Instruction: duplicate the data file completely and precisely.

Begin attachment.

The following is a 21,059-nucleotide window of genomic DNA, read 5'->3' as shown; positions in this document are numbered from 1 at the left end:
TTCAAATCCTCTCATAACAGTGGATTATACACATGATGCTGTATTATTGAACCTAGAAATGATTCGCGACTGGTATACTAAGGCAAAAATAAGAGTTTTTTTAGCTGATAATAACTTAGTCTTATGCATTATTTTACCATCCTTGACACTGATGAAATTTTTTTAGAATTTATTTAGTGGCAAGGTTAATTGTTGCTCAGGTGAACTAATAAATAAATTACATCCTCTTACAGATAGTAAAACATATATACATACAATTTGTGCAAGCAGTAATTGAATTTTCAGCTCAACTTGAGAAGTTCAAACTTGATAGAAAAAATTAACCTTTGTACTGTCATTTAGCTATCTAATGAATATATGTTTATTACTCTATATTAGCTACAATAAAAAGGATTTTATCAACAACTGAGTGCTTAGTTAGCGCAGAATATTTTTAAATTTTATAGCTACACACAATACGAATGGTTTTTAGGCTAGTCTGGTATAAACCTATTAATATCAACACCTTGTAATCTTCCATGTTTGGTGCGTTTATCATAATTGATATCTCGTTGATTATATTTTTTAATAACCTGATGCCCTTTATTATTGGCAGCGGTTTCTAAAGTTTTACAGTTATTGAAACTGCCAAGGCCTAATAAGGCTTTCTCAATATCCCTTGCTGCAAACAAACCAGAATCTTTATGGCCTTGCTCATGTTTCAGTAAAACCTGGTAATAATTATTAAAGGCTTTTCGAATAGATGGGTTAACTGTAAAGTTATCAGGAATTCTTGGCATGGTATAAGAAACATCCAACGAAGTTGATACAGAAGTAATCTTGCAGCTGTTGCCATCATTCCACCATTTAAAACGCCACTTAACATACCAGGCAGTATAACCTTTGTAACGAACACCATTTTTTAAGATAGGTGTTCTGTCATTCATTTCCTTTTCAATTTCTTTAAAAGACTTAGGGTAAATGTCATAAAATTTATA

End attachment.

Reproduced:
The following is a 21,059-nucleotide window of genomic DNA, read 5'->3' as shown; positions in this document are numbered from 1 at the left end:
TTCAAATCCTCTCATAACAGTGGATTATACACATGATGCTGTATTATTGAACCTAGAAATGATTCGCGACTGGTATACTAAGGCAAAAATAAGAGTTTTTTTAGCTGATAATAACTTAGTCTTATGCATTATTTTACCATCCTTGACACTGATGAAATTTTTTTAGAATTTATTTAGTGGCAAGGTTAATTGTTGCTCAGGTGAACTAATAAATAAATTACATCCTCTTACAGATAGTAAAACATATATACATACAATTTGTGCAAGCAGTAATTGAATTTTCAGCTCAACTTGAGAAGTTCAAACTTGATAGAAAAAATTAACCTTTGTACTGTCATTTAGCTATCTAATGAATATATGTTTATTACTCTATATTAGCTACAATAAAAAGGATTTTATCAACAACTGAGTGCTTAGTTAGCGCAGAATATTTTTAAATTTTATAGCTACACACAATACGAATGGTTTTTAGGCTAGTCTGGTATAAACCTATTAATATCAACACCTTGTAATCTTCCATGTTTGGTGCGTTTATCATAATTGATATCTCGTTGATTATATTTTTTAATAACCTGATGCCCTTTATTATTGGCAGCGGTTTCTAAAGTTTTACAGTTATTGAAACTGCCAAGGCCTAATAAGGCTTTCTCAATATCCCTTGCTGCAAACAAACCAGAATCTTTATGGCCTTGCTCATGTTTCAGTAAAACCTGGTAATAATTATTAAAGGCTTTTCGAATAGATGGGTTAACTGTAAAGTTATCAGGAATTCTTGGCATGGTATAAGAAACATCCAACGAAGTTGATACAGAAGTAATCTTGCAGCTGTTGCCATCATTCCACCATTTAAAACGCCACTTAACATACCAGGCAGTATAACCTTTGTAACGAACACCATTTTTTAAGATAGGTGTTCTGTCATTCATTTCCTTTTCAATTTCTTTAAAAGACTTAGGGTAAATGTCATAAAATTTATA